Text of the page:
Statia's only town, Oranjestad sits on the west coast facing the Caribbean. Both Upper Town—with cobblestone streets that designate its historic section—and Lower Town are easy to explore on foot.
Ft. Oranje. Three bastions have clung to these cliffs since 1636. In 1976, Statia participated in the U.S. bicentennial celebration by restoring the fort, and now the black cannons extend beyond the ramparts. In the parade grounds a plaque, presented in 1939 by Franklin D. Roosevelt, reads "Here the sovereignty of the United States of America was first formally acknowledged to a national vessel by a foreign official."
Built in 1775, the partially restored Dutch Reformed Church, on Kerkweg (Church Way), has lovely stone arches that face the sea. Ancient tales can be read on the gravestones in the adjacent 18th-century cemetery, where people were often buried atop one another. On Synagogepad (Synagogue Path) off Kerkweg is Honen Dalim ("She Who is Charitable
to the Poor"), one of the Caribbean's oldest synagogues. Dating from 1738, it has a partially restored exterior.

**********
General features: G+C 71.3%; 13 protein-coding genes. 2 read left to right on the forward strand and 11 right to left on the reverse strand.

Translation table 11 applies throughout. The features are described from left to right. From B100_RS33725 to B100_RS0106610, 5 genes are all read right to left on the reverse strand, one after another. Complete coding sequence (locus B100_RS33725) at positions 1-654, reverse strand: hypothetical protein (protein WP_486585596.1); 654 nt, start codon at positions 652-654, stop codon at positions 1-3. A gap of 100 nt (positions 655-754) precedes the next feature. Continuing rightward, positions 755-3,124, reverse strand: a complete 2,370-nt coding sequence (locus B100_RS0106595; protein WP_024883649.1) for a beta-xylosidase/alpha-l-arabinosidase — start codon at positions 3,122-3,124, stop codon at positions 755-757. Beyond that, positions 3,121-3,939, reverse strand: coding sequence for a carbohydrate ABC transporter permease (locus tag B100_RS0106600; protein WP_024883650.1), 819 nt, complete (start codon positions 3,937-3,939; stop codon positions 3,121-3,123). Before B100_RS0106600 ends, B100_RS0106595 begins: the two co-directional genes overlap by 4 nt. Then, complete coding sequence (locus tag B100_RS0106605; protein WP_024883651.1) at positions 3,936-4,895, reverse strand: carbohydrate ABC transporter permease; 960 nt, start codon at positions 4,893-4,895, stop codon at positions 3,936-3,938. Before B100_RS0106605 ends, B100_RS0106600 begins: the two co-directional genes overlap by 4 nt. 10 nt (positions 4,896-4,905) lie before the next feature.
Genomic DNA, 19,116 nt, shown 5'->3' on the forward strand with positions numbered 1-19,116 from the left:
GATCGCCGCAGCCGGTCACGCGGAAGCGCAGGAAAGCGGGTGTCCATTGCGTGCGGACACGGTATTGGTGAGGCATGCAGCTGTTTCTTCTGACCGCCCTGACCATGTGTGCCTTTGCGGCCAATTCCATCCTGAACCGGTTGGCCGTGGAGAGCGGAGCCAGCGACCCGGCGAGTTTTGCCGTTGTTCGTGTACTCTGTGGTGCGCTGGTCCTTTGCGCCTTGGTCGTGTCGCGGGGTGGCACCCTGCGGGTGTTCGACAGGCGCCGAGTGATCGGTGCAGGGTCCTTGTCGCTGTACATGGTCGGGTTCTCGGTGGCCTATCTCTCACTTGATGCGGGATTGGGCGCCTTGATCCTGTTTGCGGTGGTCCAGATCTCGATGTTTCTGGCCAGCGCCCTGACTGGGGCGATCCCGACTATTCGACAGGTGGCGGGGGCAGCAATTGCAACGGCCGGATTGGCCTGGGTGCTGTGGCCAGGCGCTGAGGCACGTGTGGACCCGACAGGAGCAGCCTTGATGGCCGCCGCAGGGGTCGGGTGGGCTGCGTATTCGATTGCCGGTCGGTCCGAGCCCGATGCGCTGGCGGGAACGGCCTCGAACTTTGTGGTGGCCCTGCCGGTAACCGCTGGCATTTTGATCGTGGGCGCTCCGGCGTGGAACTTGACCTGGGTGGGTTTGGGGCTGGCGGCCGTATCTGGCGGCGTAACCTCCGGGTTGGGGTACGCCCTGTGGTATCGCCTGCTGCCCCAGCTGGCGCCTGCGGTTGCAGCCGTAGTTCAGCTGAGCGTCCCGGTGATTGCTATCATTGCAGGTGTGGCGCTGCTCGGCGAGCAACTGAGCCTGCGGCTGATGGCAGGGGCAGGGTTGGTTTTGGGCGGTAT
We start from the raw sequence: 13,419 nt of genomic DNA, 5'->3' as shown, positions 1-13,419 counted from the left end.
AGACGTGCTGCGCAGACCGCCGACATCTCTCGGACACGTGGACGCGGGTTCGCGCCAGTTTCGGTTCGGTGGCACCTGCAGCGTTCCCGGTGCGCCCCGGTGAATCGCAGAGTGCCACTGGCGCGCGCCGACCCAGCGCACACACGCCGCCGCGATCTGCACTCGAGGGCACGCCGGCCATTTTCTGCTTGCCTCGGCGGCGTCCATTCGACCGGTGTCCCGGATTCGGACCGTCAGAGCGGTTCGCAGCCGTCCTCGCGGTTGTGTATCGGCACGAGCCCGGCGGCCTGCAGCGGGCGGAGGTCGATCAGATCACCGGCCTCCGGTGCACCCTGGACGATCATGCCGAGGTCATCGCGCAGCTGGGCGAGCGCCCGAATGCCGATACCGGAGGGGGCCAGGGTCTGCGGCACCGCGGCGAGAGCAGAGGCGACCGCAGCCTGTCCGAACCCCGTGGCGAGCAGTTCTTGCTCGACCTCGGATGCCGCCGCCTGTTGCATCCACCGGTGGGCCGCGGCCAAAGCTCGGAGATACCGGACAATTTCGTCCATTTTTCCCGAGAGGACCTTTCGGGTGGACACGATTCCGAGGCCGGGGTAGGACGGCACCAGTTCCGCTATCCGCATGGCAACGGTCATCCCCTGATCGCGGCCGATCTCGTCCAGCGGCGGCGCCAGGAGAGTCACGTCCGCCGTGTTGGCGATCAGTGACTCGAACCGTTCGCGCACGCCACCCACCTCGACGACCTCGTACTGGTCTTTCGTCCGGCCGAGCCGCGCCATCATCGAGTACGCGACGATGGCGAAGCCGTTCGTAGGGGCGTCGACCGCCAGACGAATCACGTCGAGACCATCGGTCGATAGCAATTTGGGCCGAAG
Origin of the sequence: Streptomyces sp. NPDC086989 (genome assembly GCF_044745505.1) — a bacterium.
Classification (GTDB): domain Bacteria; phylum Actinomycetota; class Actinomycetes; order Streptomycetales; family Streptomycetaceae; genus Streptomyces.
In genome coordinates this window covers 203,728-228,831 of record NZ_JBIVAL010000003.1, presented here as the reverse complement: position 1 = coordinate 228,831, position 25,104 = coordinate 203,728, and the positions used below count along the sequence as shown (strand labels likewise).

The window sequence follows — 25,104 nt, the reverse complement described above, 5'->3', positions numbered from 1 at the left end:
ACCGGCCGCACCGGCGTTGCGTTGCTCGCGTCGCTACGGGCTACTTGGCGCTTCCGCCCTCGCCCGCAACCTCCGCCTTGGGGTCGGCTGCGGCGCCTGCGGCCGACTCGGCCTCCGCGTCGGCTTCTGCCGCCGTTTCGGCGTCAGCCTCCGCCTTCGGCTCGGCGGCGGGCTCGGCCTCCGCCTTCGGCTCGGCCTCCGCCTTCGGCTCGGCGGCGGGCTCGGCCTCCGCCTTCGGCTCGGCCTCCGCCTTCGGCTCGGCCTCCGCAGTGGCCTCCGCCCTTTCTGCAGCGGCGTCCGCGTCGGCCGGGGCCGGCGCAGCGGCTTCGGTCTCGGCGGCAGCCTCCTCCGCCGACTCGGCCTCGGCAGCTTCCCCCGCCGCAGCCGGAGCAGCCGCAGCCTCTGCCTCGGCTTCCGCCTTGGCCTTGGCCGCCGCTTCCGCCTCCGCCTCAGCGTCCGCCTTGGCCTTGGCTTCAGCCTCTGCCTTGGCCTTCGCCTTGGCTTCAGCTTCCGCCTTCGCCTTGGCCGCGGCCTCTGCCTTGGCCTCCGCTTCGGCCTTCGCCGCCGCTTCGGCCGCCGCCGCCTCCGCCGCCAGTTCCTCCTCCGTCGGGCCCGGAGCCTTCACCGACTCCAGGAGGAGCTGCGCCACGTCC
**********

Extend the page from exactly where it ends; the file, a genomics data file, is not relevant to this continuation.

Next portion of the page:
Lower Town sits below Fort Oranjestraat (Fort Orange Street) and some steep cliffs. It is accessible from Upper Town on foot via the zigzagging, cobblestone Fort Road or by car via Van Tonningenweg. Warehouses and shops that were piled high with European imports in the 18th century are either abandoned or simply used to store local fishermen's equipment. One of them has been restored and now holds the Mazinga-on-the-Bay Gift Shop.
Along the waterfront is a lovely park with palms, flowering shrubs, and benches—the work of the historical foundation. Peeking out from the shallow waters are the crumbling ruins of 18th-century buildings, reminders of Statia's days as the merchant hub of the Caribbean. The sea has slowly advanced since then, and it now surrounds many of the stone-and-brick ruins, making for fascinating snorkeling.
Oranjestad, n/a St. Eustatius, St. Eustatius